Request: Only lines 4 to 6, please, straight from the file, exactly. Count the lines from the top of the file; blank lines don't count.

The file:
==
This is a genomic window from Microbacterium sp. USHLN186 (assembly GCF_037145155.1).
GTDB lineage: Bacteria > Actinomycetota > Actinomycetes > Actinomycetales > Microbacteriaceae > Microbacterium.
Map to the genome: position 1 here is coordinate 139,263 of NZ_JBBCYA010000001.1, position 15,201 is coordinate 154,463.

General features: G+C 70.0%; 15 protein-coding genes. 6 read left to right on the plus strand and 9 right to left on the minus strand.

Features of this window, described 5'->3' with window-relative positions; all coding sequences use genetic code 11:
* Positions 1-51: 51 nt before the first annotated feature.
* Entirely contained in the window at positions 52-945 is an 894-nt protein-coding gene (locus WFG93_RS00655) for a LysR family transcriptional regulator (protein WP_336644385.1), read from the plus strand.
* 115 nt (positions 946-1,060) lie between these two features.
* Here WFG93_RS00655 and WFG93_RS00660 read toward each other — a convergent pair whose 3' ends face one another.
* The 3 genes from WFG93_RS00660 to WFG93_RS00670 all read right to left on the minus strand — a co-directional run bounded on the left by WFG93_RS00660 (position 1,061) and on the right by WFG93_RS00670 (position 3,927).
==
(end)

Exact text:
General features: G+C 70.0%; 15 protein-coding genes. 6 read left to right on the plus strand and 9 right to left on the minus strand.

Features of this window, described 5'->3' with window-relative positions; all coding sequences use genetic code 11:
* Positions 1-51: 51 nt before the first annotated feature.